Ask The Doctor: Hypothyroidism
Question: I am a 51-year-old female who has been recently diagnosed with hypothyroidism. I have recently passed through menopause, and besides a few hot flashes, the hormonal changes do not cause any symptoms. I have gained about 15 pounds in the last few years, feel more tired than a few years ago, especially after exercise, and have occasional trouble with insomnia, constipation and dry skin. My doctor has suggested I go on synthroid for the rest of my life. Is there any natural approach to my problem?
Answer: As you may know, hypothyroidism is a very common problem for women of your age. It is estimated that 10 to 15 percent of women older than 50 have at least some degree of low thyroid function. Hypothyroidism is not a benign disorder, because besides contributing to weight gain and lethargy, hypothyroidism also is a risk factor for coronary artery disease and breast cancer. The reason for this elevated risk is that, rather than being an isolated underproduction of a hormone, hypothyroidism means that your metabolism is slowing down– it is a sign of metabolic aging. Simply adding extra synthetic thyroid medicine does not reverse this metabolic aging; therefore, it is not a thorough treatment. What is needed is stimulation of your metabolism, not only to reverse this premature aging but also to stimulate the thyroid to produce more of its own hormone.
The first step is to adopt a diet based on the principles in Nourishing Traditions and The Schwarzbein Principle. In particular pay attention to the advice in Nourishing Traditions on soaking grains, using only healthy fats and oils and avoiding goitrogens, such as soy foods and raw cabbage. Avoiding excess carbohydrates, as suggested in The Schwarzbein Principle, will also help wake up your metabolism.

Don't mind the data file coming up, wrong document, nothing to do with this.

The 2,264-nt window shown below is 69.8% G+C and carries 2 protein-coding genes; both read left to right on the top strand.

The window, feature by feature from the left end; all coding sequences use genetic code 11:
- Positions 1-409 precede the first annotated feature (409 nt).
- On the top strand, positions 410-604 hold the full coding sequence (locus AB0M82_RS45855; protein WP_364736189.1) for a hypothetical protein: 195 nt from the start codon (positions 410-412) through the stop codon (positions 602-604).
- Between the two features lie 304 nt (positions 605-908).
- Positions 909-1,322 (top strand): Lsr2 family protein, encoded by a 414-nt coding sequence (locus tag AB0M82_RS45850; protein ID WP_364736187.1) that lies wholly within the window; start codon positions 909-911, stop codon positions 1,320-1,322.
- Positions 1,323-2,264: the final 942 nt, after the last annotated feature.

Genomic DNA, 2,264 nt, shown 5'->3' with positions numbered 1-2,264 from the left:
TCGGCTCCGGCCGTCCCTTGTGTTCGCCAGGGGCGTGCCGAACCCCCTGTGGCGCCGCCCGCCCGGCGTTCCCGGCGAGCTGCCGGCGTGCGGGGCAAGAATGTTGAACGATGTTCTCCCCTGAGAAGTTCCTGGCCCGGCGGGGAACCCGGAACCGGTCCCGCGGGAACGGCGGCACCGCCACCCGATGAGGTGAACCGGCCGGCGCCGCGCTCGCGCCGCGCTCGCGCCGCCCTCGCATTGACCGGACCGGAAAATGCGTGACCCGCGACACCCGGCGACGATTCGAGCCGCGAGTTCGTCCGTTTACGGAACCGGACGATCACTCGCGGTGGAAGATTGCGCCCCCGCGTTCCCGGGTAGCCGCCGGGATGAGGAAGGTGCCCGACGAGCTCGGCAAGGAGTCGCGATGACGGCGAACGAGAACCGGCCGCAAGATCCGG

In addition, a combination of medicines from Standard Process can be used to successfully treat hypothyroidism. This method is appropriate when the Thyroid Stimulating Hormone (TSH) is under 8.0 (normal is about 0.3 – 4.8). I use organic iodine (1 tablet, two times per day) to supply extra iodine to the thyroid gland. Along with this I use cataplex F tablets (1-2, three times per day). Cataplex F contains extracts of the 2 essential fatty acids (linolenic and linoleic acids) plus arachidonic acid and other polyunsaturated fatty acids that are often low in people with hypothyroidism. The effect of these fats is to help transport the blood calcium (and probably other blood minerals) into the tissues, where it can be used to fuel metabolic and enzymatic processes. The source of these fats are flax seed oil, beef liver lipids and testicular extract. The third medicine I use is Standard Process thyrotrophin, the thyroid protomorphogen. I recommend 1-2 tablets, three times per day. Protomorphogens are specially prepared extracts of the nuclear material of the source gland, in this case bovine thyroid gland. Protomorphogens bind with and neutralize antibodies that can destroy our tissues and organs. In the case of hypothyroidism, often Hashimoto’s thyroiditis is involved, which is an autoimmune disorder of the thyroid gland. Neutralizing these attacking antibodies gives the gland a chance to rebuild itself by sheltering it from the attacking antibodies.
With this treatment, most patients report increased energy and, within a few months, the loss of about ten pounds. In six months your TSH should be back under 5. The treatment should be continued for two years or more. This treatment is less effective when the TSH reading is over 8.0, in which case thyroid hormone may be required. Most doctors use the synthetic hormone Synthroid, but natural thyroid hormone is available. Such treatment must be carried out under the supervision of a licensed health care professional. (526)
This article appeared in Wise Traditions in Food, Farming and the Healing Arts, the quarterly magazine of the Weston A. Price Foundation